We are successful physicians and yet we look around and see highly motivated, intelligent colleagues flailing. They have gifted hands and superior intelligence. Yet, they get in their own way.
You are smart. You are confident. You have ambitious ideas that will change the world. This got you into medical school.
You are resilient with unquestionable endurance. You’re assertive in doing what is right. You accomplish. This got you into residency.
So how can a smart, resilient, confident, accomplished physician not be successful. What are they missing?
Physicians will not achieve their highest potential for success if they lack the following 3 key traits. Successful physicians have these traits.
Responsible physicians own their actions and mistakes. Their first thought isn’t to look outside themselves for reasons for failure. They ask “what did I miss?” and “what can I do better?”
A physician who lacks responsibility doesn’t learn from mistakes. They are reluctant to accept criticism or advice. They hesitate to apologize for mistakes because dammit, it’s not their fault.
This doesn’t mean that a physician with a high degree of responsibility is a pushover of self-blame. They may very well reject or become defensive when they first hear criticism, however, they will internalize it. They will reflect. They will correct.
The composed physician is able to control their emotions and behavior during times of stress. This physician doesn’t get rattled easily. They are the reliable stabilizers during crisis.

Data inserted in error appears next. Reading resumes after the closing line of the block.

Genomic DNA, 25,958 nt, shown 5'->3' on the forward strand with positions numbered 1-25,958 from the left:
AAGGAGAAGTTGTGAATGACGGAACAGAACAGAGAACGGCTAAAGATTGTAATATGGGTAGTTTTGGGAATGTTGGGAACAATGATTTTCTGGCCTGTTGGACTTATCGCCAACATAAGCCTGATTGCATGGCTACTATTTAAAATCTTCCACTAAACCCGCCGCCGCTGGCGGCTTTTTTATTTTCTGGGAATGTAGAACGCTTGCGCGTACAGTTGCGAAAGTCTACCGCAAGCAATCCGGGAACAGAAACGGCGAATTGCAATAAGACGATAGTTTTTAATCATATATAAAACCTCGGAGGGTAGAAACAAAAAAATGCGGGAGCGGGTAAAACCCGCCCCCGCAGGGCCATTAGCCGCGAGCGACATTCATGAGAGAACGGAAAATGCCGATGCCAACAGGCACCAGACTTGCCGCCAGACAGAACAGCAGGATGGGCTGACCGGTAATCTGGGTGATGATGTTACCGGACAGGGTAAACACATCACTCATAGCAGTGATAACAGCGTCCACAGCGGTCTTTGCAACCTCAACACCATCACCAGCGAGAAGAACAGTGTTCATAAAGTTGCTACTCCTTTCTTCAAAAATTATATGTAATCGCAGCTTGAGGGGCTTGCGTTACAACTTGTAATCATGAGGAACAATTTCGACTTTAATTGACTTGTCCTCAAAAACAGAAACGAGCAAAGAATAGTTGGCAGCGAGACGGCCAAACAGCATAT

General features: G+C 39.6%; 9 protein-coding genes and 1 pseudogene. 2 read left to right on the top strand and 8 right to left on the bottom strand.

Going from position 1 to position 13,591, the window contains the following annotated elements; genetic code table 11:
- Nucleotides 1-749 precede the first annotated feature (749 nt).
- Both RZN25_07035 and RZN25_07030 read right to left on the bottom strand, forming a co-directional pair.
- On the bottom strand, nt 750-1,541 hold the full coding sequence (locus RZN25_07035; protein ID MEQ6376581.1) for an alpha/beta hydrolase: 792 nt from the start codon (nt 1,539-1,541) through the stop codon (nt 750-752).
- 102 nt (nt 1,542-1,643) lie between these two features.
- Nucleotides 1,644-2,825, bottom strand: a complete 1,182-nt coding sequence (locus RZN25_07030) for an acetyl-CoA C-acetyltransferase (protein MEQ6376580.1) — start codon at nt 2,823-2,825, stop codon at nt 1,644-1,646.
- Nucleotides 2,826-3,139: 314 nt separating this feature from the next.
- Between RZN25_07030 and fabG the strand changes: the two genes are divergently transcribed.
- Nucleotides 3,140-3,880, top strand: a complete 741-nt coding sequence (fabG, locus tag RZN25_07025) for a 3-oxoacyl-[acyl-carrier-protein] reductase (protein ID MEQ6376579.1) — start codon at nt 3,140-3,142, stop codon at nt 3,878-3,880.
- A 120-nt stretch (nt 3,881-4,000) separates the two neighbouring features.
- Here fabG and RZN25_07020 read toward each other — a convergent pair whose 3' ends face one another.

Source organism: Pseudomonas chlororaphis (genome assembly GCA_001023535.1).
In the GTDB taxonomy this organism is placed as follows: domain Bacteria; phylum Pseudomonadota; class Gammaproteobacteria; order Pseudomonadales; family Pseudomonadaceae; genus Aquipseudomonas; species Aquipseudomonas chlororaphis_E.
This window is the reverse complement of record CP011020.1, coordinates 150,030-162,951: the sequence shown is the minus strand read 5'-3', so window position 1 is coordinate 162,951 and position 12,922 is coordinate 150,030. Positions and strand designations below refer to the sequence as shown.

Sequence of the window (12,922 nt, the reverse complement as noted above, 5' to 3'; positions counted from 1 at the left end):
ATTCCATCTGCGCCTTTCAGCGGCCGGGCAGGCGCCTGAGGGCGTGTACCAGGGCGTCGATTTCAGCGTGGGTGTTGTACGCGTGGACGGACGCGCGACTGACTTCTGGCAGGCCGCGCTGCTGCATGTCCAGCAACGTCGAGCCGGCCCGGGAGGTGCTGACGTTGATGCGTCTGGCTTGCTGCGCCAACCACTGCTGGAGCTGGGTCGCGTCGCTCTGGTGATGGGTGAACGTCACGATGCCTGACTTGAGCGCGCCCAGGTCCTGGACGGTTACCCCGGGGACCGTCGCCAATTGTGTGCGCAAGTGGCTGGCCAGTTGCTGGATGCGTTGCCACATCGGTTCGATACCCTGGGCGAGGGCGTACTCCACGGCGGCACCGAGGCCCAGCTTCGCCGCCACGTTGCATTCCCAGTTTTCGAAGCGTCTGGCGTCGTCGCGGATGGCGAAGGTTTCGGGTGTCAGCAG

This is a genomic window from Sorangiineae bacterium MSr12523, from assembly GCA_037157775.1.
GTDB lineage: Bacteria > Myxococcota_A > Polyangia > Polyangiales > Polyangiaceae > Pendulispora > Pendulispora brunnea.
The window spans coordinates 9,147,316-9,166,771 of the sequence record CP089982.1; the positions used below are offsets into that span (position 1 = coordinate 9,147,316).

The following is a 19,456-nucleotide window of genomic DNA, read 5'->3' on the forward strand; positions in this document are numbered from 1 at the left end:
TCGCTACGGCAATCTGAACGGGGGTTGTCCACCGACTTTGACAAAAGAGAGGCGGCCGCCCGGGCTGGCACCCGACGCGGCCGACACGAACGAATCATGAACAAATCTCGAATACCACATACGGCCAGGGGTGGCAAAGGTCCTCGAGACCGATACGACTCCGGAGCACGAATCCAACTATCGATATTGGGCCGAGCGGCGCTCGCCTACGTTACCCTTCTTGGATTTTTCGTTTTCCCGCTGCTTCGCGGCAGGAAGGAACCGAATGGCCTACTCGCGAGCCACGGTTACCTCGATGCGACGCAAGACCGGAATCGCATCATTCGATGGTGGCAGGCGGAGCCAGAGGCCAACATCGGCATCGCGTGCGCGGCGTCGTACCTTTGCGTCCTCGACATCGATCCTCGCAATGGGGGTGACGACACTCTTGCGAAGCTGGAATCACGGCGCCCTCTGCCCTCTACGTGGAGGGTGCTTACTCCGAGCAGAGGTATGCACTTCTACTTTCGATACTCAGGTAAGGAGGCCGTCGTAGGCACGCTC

Now think of the disruptive physician with a low level of composure. They are short-fused, reactive and needy. Their voice gets louder, they stand more aggressive, their sphincters tighten. They respond to stress by elevating the stress. They are tunnel-visioned problem solvers as they lose perspective and use emotional over objective reasoning.
The successful physician doesn’t have to have a Spock-like separation from emotions. They diffuse the energy of the moment to focus and effect. They worry less and recover faster from disappointment.
There was a cartoon character named Glum. He was unhappy and pessimistic.
Glum: “We’ll never make it.”
Glum’s friend: “Be positive Glum.”
Glum: “I’m positive we’ll never make it.”
Physicians who are low in contentment are disenchanted, unhappy, and feel trapped in circumstances in which they believe they have no control. They are pessimists and blame others. A negative light shines on their life (and the lives of those around them).
Successful physicians are happy. They are satisfied with themselves and the majority of circumstances in their life. They take problems in stride with a positive outlook towards the future.
This doesn’t mean success requires dumb happiness. There is no requirement to be a creepily smiling stepford doctor operating unquestionably in the hive. Successful doctors take discontent and burn it as a fuel towards contentment.
When you are hiring a physician. When you are forming a board or an executive team. When you look to areas where you can improve. First look towards responsibility, composure, and contentment.
This is the key for your success and the key for the success of your organization.